I’ve recently been putting together an opening sequence for a website I’m developing for a local architect. While I was putting this together it got me thinking that it would be quite nice to animate the clouds moving slowly through the scene. I wanted the effect to look convincing but I don’t want to have to render a 20 second video sequence because it would make the file size too large. Enter Flash.
I remembered a video tutorial I watched over at Aharon Rabinowitz’s web site, www.allbetsareoff.com.
The tutorial is “Creating 3D Cloud Motion From a Still Image“. Aharon’s tutorial is designed for Adobe After Effects and the end result is very effective so I thought I’d try something similar in Adobe Flash CS4.
You can view the final effect here (the animation is quite subtle) then follow on for a step by step breakdown of how the effect was achieved.
The first thing I had to do was take the original image supplied by my client and cut out the sky. I have done this quite quickly for the example here so you can see a few jaggie lines along the roof edge. I wont go over how to cut up imagery in photoshop as there are already a heap of great photoshop tutorials out there.
There was a small problem with the flares from the lights on the house. In a couple of instances these cover over the a section of the sky. The easiest solution here was to just cut them along the roofline as I was cutting the sky then simply redraw them back in on a separate layer.
When I was finished I was left with a photoshop file with just the house and the light flares over a transparent background.
Now we need to find an interesting sky image. Here is the one that I settled on and color corrected to match the original sky.
It’s quite a bit larger than the original image and this is because we need to animate it. In hindsight I could have chosen a picture with a little more detail near the bottom but this one will do for now.
Now that we have our assets we’ll start putting things together in Flash. I’m using Flash CS4 and we’re going to take advantage of the ‘sort of 3D’ environment in Flash CS4 to set up the sky background in perspective.
Firstly I imported the photoshop files (clouds and house) and converted them into movieclip symbols.
I put them on separate layers and arranged them so that the clouds layer was at the bottom of the layer stack and the house layer was at the top.
Now our assets are in the right places we can use the 3d positioning tools to manipulate the cloud layer to get that effect that we’re after.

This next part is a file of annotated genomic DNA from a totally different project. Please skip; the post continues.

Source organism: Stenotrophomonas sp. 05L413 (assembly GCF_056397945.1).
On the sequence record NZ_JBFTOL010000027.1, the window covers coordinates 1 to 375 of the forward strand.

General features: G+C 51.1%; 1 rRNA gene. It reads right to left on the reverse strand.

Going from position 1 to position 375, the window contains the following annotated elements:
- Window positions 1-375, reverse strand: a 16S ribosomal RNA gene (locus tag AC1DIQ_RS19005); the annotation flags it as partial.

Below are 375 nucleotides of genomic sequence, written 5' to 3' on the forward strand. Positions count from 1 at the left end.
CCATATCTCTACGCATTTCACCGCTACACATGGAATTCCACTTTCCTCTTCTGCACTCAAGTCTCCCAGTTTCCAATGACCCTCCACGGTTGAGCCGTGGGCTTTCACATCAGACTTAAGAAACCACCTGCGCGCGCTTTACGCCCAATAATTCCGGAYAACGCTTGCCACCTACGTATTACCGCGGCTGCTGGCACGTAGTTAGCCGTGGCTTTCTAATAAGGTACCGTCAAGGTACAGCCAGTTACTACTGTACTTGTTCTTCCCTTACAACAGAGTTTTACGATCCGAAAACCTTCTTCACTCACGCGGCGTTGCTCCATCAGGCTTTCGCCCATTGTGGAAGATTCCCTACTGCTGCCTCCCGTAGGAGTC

To illustrate what’s happening here I have substituted the cloud layer for a checkerboard pattern so that it’s easier to see the perspective effect.
All you need to do is select the 3D Rotation tool in the flash tools menu, click on the sky (checkerboard) and rotate it around it’s X-axis until it looks something like this.
As well as the 3D rotation and translation tools , Flash has some other tools that can help us get the look that we want. These are found in the properties panel under the ‘3D position and view’ options and are the ‘Persepctive angle’ and ‘Vanishing point’ tools.
The easiest way to see what these do is just to click on the values and drag them left and right. I found that by adjusting these options as well as the checkerboard’s Y and Z-position I was able to get the checkboard to a place that worked for this effect.
To finish off the effect all we need to do is animate the checkerboard’s 3D X-position over time from right to left. I could have done this with Actionscript but for simplicities sake we’ll just use the timeline.
Make sure that you are on frame 1 of your animation and adjust the 3d X-position to somewhere that looks about right. Here’s a picture of what looked about right for me.
Then add some frames to your animation. Mine is running at 25 frames per second and is about 600 frames long. Go to about frame 600 in your animation, select both layers and press ‘F5’. That will extend your animation out to 600 frames long.
On the sky/clouds layer, right click and choose ‘create motion tween’.
Then, still on the sky/cloud layer, click on the last frame in your animation to set your playhead to the last frame.
Then click back onto the checkerboard movie clip and adjust the 3D X-position left until you get something that looks like this.
By setting a start position on the first frame and an ending position on the last frame you should now have created a motion tween animation. To test it out hold down command key (or control key if using windows) and press Return.
That should compile your animation and open it up in a preview.
Once you are happy with the effect, just swap out the checkerboard image for the cloud image, recompile and you’re all done.